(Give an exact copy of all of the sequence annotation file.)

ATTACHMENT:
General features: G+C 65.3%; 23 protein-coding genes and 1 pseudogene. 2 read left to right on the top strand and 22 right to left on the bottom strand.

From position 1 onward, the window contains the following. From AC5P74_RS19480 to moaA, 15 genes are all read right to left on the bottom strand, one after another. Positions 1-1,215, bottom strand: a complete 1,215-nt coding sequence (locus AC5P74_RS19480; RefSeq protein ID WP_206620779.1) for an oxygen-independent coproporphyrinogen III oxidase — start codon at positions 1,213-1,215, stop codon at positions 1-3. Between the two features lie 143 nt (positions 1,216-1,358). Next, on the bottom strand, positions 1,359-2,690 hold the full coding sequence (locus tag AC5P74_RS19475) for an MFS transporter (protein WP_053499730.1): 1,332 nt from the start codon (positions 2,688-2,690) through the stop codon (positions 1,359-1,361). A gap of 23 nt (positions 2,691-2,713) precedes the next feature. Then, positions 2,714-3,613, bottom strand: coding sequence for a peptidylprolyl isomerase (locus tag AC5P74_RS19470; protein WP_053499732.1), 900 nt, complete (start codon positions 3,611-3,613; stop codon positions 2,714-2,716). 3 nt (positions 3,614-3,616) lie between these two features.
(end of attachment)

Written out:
General features: G+C 65.3%; 23 protein-coding genes and 1 pseudogene. 2 read left to right on the top strand and 22 right to left on the bottom strand.

From position 1 onward, the window contains the following. From AC5P74_RS19480 to moaA, 15 genes are all read right to left on the bottom strand, one after another. Positions 1-1,215, bottom strand: a complete 1,215-nt coding sequence (locus AC5P74_RS19480; RefSeq protein ID WP_206620779.1) for an oxygen-independent coproporphyrinogen III oxidase — start codon at positions 1,213-1,215, stop codon at positions 1-3. Between the two features lie 143 nt (positions 1,216-1,358). Next, on the bottom strand, positions 1,359-2,690 hold the full coding sequence (locus tag AC5P74_RS19475) for an MFS transporter (protein WP_053499730.1): 1,332 nt from the start codon (positions 2,688-2,690) through the stop codon (positions 1,359-1,361). A gap of 23 nt (positions 2,691-2,713) precedes the next feature. Then, positions 2,714-3,613, bottom strand: coding sequence for a peptidylprolyl isomerase (locus tag AC5P74_RS19470; protein WP_053499732.1), 900 nt, complete (start codon positions 3,611-3,613; stop codon positions 2,714-2,716). 3 nt (positions 3,614-3,616) lie between these two features.